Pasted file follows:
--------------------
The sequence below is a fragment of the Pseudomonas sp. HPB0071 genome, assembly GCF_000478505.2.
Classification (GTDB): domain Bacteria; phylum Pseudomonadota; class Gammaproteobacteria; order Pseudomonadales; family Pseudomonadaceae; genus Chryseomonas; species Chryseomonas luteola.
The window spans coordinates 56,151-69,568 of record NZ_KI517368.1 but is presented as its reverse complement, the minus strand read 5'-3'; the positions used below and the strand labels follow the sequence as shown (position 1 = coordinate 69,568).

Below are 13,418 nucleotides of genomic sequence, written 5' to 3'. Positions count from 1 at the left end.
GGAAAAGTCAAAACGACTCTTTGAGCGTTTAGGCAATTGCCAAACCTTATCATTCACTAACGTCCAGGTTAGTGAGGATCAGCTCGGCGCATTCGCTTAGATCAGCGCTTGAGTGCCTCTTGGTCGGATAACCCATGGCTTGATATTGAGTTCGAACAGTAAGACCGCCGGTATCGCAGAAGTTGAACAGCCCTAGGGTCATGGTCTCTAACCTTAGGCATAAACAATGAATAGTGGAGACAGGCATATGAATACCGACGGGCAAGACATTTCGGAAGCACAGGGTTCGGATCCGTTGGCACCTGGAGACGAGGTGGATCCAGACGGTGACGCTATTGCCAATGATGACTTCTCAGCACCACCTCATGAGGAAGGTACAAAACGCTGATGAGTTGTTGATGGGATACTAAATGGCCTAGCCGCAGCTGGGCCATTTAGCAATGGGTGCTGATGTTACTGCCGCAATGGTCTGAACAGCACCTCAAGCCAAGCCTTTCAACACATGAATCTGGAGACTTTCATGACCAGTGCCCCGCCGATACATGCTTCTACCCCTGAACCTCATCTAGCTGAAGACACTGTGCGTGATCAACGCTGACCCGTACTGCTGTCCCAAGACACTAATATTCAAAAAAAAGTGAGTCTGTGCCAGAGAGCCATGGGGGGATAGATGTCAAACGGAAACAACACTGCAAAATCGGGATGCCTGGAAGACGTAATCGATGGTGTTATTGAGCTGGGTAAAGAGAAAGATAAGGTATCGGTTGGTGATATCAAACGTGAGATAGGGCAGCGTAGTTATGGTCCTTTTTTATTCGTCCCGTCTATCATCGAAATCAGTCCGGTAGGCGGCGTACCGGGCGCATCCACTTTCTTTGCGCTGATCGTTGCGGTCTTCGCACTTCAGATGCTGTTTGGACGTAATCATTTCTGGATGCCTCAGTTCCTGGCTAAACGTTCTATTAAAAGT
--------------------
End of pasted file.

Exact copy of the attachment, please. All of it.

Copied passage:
The sequence below is a fragment of the Pseudomonas sp. HPB0071 genome, assembly GCF_000478505.2.
Classification (GTDB): domain Bacteria; phylum Pseudomonadota; class Gammaproteobacteria; order Pseudomonadales; family Pseudomonadaceae; genus Chryseomonas; species Chryseomonas luteola.
The window spans coordinates 56,151-69,568 of record NZ_KI517368.1 but is presented as its reverse complement, the minus strand read 5'-3'; the positions used below and the strand labels follow the sequence as shown (position 1 = coordinate 69,568).

Below are 13,418 nucleotides of genomic sequence, written 5' to 3'. Positions count from 1 at the left end.
GGAAAAGTCAAAACGACTCTTTGAGCGTTTAGGCAATTGCCAAACCTTATCATTCACTAACGTCCAGGTTAGTGAGGATCAGCTCGGCGCATTCGCTTAGATCAGCGCTTGAGTGCCTCTTGGTCGGATAACCCATGGCTTGATATTGAGTTCGAACAGTAAGACCGCCGGTATCGCAGAAGTTGAACAGCCCTAGGGTCATGGTCTCTAACCTTAGGCATAAACAATGAATAGTGGAGACAGGCATATGAATACCGACGGGCAAGACATTTCGGAAGCACAGGGTTCGGATCCGTTGGCACCTGGAGACGAGGTGGATCCAGACGGTGACGCTATTGCCAATGATGACTTCTCAGCACCACCTCATGAGGAAGGTACAAAACGCTGATGAGTTGTTGATGGGATACTAAATGGCCTAGCCGCAGCTGGGCCATTTAGCAATGGGTGCTGATGTTACTGCCGCAATGGTCTGAACAGCACCTCAAGCCAAGCCTTTCAACACATGAATCTGGAGACTTTCATGACCAGTGCCCCGCCGATACATGCTTCTACCCCTGAACCTCATCTAGCTGAAGACACTGTGCGTGATCAACGCTGACCCGTACTGCTGTCCCAAGACACTAATATTCAAAAAAAAGTGAGTCTGTGCCAGAGAGCCATGGGGGGATAGATGTCAAACGGAAACAACACTGCAAAATCGGGATGCCTGGAAGACGTAATCGATGGTGTTATTGAGCTGGGTAAAGAGAAAGATAAGGTATCGGTTGGTGATATCAAACGTGAGATAGGGCAGCGTAGTTATGGTCCTTTTTTATTCGTCCCGTCTATCATCGAAATCAGTCCGGTAGGCGGCGTACCGGGCGCATCCACTTTCTTTGCGCTGATCGTTGCGGTCTTCGCACTTCAGATGCTGTTTGGACGTAATCATTTCTGGATGCCTCAGTTCCTGGCTAAACGTTCTATTAAAAGT